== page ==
18 April 2019

How to claim a variation under AS 4300

This article explains how to claim a variation under the Australian Standard AS 4300-1995 Conditions of Contract for Design and Construct. It includes a flowchart to explain the process.


 

as 4300 just image 1. What is a variation under AS 4300?

A variation arises under AS 4300 when the superintendent directs the contractor to:

  • increase, decrease or omit any part of the work under contract;
  • change the character or quality of any materials or work or of anything described in the principal’s project requirements or design documents;
  • change the levels, lines, positions or dimensions of anything described in the principal’s project requirements, the design documents or any part of the work under the contract;
  • execute additional work; or
  • demolish or remove material or work no longer required by the principal.

(See clause 40.1.)

Importantly, latent conditions are dealt with separately under AS 4300.  You can read about the process of claiming for latent conditions here.

2. When can a variation be directed?

The contractor is not bound to execute a variation directed by the superintendent after the ‘date of practical completion’ unless the direction is in respect of defect rectification works.  Clause 40.1 also states that the contractor is only bound to execute a variation that is ‘within the general scope of the Contract’.

The general idea is that the superintendent cannot direct the contractor to perform a variation if it involves work that is entirely different to the type or extent of the work the contractor was originally engaged to perform, or if it is otherwise unable to be carried out under the provisions of the contract. 

3. How does the variation process start under AS 4300?

The contractor must not carry out a variation unless directed by the superintendent or approved in writing by the superintendent under clause 40.

AS 4300 contemplates two types of direction.

The first is a direction of a proposed variation (under clause 40.2).  This is not a direction to execute a variation.  Rather, it is (in effect) merely a request for an estimate in relation to a potential variation that may or may not be directed after receiving an estimate from the contractor. This is an optional step, as shown in the flowchart above.

The second is a direction to perform a variation (clause 40.1).  The superintendent is able to give this type of direction regardless of whether it has first given notice of a proposed variation. 

4. How do you respond to a notice of a proposed variation?

Clause 40.2 does not prescribe a time period by which the contractor must respond to a written notice of a proposed variation.

Your response should identify whether the variation can be effected.  If it cannot be effected, you are not required to proceed with it.

Assuming the variation can be effected, your notice should set out your estimate of:

  • the effect of the variation on the construction program;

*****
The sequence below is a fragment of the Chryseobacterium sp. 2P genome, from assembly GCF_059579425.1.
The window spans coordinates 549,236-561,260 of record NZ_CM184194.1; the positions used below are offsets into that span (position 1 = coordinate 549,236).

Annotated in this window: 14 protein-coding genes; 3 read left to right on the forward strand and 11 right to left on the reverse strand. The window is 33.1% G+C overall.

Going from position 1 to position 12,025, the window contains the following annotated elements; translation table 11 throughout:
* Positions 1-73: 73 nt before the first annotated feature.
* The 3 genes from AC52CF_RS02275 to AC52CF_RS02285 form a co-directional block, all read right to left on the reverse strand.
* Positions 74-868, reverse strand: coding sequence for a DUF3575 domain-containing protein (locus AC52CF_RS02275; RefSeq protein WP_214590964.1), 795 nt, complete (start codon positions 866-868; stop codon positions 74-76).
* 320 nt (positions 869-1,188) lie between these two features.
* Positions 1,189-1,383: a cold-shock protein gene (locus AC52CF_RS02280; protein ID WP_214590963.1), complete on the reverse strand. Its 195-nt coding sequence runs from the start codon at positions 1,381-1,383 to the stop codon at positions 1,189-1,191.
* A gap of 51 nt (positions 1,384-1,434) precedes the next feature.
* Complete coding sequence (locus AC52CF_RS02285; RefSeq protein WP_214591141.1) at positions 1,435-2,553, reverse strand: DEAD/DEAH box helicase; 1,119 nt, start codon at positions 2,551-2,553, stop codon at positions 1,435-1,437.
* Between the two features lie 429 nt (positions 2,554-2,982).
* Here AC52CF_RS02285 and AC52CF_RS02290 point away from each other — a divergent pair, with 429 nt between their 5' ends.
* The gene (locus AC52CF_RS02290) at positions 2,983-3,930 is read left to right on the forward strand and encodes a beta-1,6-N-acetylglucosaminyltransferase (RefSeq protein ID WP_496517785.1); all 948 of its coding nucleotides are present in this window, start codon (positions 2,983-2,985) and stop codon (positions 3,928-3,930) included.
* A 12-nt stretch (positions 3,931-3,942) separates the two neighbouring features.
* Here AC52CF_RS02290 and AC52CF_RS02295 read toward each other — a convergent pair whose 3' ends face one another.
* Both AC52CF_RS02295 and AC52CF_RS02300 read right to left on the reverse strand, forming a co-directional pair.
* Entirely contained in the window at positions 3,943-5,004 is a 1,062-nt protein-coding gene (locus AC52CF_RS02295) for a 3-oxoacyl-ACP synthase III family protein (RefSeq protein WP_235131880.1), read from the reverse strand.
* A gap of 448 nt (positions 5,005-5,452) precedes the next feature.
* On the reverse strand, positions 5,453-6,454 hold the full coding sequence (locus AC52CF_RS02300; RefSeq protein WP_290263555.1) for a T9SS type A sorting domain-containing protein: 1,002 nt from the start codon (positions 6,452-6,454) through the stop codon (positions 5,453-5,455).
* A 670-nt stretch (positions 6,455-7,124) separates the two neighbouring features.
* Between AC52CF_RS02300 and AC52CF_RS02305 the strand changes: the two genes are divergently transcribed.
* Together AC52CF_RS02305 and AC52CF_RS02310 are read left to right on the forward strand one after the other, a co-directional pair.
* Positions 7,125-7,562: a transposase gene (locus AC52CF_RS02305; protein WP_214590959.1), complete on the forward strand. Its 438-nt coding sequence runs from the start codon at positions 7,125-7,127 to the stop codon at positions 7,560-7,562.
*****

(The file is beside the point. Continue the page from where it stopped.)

• the effect of the variation on the date for practical completion; and
  • the cost of carrying out the variation, including all time-related costs.

Keep in mind that this initial response is simply intended to be an ‘estimate’.  Detailed calculations or supporting information is not required at this stage.

If, after receiving your estimate, the superintendent requires more information, it can direct you to provide a detailed quotation supported by measurements or other evidence of cost (under clause 40.3).

The last paragraph of clause 40.2 expressly entitles you to claim reasonable costs of complying with the superintendent’s direction of a proposed variation, such as costs of preparing an estimate or detailed quotation.  If you wish to claim those costs, we suggest that you include a statement to this effect in your response, identifying the amount you intend to claim and setting out how the amount has been calculated.

5. Does a direction to execute a variation need to be in writing?

Arguably not – although as a matter of practice, it is always safest to obtain a written direction from the superintendent before starting work.  This is principally to avoid the possibility of there being a dispute about the existence of a direction.

The contractual position is as follows.

Clause 40.1 empowers the superintendent to direct variations.

Clause 40.1 also prohibits the contractor from varying the work ‘except as directed by the superintendent or approved in writing by the superintendent pursuant to clause 40’.  This wording suggests that variation directions by the superintendent need not be in writing.  This stands in stark contrast to the equivalent provision in AS 4000 (clause 36.1), which you can read more about here.

Clause 23 expressly contemplates the possibility of directions being given by the superintendent both orally and in writing.  Further, clause 23 obliges the contractor to comply with any direction given by the superintendent (provided the superintendent has power to give the direction under a clause of the contract).  

Clause 23 goes on to state that, where the contractor requests (in writing) that the superintendent confirm an oral direction in writing, the contractor is not bound to comply with the request until the superintendent has done so.